top of page
Search

Tate acquires Carla Accardi

Updated: Jul 14

A work by Post-War Italian Abstract artist Carla Accardi (1924-2014) has entered the Tate Collection. It was purchased this year with funds provided by the European Collection Circle.

The acquired piece is titled Big Blue and dates back to 1974. It is made of Sicofoil, a transparent cellulose acetate the artist started experimenting with in 1965.

The industrial plastic material replaced the traditional canvas support.

By using alkyd paint with Sicofoil, Carla Accardi was able to create various optical effects and plastic volumes such as rolls, cones, and walk-in pavilions.

Interviewed by Hans Ulrich Obrist in 2016, she recalled: "The transition took place while working with fluorescent colour: through the use of colour, I produced light, and so I thought: Why not produce light with a material? I found sicofoil, a clear and bright material. Other artists moved on to neon."


Carla Accardi, Big Blue 1974

© Antonella Sanfilippo / Estate of Carla Accardi


Big Blue is the second Accardi’s Sicofoil to enter a Museum Collection recently. In 2022, the National Gallery of Art in Washington acquired Rossorosa, a work from 1966.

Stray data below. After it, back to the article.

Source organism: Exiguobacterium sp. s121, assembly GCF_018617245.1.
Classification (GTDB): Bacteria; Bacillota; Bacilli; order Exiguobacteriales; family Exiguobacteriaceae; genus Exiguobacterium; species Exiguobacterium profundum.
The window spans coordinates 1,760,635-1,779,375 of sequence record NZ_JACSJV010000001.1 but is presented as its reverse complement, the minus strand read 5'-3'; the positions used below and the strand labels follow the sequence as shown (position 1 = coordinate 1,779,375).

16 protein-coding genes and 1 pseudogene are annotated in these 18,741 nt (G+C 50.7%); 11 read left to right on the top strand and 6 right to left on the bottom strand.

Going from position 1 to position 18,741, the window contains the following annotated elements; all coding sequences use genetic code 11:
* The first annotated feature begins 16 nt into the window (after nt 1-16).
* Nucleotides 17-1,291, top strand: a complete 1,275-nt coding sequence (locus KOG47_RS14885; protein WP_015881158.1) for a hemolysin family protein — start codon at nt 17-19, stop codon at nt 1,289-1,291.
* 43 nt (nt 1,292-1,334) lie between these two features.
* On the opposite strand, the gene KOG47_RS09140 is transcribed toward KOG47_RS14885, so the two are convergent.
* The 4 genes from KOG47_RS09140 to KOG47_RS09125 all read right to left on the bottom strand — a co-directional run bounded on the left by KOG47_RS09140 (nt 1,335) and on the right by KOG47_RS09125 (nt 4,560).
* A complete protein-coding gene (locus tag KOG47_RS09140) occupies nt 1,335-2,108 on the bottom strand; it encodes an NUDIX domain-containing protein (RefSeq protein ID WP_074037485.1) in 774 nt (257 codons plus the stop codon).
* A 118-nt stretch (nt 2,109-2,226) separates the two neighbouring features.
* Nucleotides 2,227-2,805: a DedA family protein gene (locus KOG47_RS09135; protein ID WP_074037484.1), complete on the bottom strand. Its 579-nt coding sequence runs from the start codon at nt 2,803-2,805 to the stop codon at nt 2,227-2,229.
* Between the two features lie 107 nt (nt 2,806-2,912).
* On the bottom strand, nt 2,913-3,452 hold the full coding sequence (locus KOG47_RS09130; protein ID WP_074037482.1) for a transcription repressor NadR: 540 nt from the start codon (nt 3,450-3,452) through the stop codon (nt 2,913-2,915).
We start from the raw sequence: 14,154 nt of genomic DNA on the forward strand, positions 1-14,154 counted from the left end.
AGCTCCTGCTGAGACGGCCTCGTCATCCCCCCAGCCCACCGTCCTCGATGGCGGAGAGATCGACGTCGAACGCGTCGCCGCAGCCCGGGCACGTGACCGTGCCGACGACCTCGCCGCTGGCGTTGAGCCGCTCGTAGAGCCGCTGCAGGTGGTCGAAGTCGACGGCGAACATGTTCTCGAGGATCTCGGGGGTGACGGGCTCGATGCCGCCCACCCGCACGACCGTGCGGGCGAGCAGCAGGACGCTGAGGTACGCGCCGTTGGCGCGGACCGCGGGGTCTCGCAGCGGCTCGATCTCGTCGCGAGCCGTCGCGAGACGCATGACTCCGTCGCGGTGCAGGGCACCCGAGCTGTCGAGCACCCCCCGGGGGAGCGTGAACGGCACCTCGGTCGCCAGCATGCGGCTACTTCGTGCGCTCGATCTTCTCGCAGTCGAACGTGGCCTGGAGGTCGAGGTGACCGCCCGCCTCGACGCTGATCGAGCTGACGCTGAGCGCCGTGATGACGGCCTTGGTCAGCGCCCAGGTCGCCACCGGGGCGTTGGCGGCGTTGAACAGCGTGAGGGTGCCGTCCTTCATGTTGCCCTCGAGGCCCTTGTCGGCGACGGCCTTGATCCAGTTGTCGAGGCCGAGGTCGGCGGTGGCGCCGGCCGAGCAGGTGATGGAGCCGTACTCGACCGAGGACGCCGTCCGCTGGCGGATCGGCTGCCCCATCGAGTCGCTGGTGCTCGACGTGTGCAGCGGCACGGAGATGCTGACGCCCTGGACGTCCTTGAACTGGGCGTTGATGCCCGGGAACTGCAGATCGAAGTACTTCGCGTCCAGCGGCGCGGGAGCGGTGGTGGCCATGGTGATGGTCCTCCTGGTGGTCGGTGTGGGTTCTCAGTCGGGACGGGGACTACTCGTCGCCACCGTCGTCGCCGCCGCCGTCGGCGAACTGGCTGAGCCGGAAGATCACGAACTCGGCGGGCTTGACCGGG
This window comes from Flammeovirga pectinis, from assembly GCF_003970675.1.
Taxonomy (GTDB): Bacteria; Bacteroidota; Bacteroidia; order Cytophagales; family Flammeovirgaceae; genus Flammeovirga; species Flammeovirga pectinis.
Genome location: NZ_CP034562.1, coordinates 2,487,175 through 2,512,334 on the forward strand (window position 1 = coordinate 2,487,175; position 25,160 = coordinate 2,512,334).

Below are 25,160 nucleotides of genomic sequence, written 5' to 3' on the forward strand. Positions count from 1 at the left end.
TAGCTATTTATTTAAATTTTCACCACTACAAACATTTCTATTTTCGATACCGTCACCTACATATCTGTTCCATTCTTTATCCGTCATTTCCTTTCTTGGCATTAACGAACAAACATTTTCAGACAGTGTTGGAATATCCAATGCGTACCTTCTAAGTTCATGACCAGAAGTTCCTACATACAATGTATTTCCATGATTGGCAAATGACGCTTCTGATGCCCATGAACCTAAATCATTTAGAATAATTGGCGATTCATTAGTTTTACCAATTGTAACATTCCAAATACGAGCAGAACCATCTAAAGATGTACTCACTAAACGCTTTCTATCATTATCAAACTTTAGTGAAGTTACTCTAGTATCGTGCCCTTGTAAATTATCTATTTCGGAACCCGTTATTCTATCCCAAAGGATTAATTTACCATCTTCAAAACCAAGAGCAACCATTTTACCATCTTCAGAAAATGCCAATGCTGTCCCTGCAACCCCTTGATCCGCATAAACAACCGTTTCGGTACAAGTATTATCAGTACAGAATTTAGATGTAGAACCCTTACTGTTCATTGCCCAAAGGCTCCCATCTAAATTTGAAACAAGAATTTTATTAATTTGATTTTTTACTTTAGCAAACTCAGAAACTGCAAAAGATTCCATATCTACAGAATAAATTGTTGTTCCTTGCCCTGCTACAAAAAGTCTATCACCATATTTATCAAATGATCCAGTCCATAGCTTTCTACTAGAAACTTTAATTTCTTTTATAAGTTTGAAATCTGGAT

The National Gallery of Art reports that “Rossarosa speaks to the history of 20th-century Italian Art and critical discourse. The wavelike shapes establish a symmetrical pattern reminiscent of the dynamic, repeated forms of Italian futurist artist Giacomo Balla (1871–1958). Like the works of such contemporaries as Lucio Fontana (1899–1968) and Piero Manzoni (1933–1963), Rossorosa disrupts the homogenous surface of oil on canvas of conventional painting, challenging the definition of what a painting is.”


Carla Accardi, Rossorosa 1966

© National Gallery of Art, Washington


A significant exhibition survey on Carla Accardi, featuring works from Archivio Accardi Sanfilippo and distinguished international public and private collections, is currently on view at Palazzo delle Esposizioni in Rome until September 1, 2024, curated by Daniela Lancioni and Paola Bonani.

Comments


bottom of page